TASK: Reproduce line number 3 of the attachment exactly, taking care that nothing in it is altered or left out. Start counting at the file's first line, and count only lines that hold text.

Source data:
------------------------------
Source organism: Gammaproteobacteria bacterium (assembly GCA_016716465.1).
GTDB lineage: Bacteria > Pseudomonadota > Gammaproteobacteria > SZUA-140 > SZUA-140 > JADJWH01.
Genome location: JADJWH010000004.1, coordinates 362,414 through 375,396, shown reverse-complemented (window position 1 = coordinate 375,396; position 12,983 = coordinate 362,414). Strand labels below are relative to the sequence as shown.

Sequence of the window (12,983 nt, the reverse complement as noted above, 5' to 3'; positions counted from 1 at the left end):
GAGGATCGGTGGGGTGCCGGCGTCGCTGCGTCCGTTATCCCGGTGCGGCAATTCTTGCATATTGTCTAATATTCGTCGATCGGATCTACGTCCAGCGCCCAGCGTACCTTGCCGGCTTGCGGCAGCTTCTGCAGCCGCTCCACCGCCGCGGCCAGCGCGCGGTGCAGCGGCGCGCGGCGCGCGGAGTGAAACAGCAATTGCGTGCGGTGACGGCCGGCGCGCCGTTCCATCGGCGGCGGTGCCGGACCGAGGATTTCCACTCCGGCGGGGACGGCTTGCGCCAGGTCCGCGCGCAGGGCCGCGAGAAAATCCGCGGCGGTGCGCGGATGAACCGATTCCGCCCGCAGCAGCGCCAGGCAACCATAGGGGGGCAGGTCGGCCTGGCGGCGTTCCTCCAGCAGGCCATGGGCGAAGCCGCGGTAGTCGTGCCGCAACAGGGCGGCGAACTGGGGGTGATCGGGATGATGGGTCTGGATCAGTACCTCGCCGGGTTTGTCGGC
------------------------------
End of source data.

Genome location: JADJWH010000004.1, coordinates 362,414 through 375,396, shown reverse-complemented (window position 1 = coordinate 375,396; position 12,983 = coordinate 362,414). Strand labels below are relative to the sequence as shown.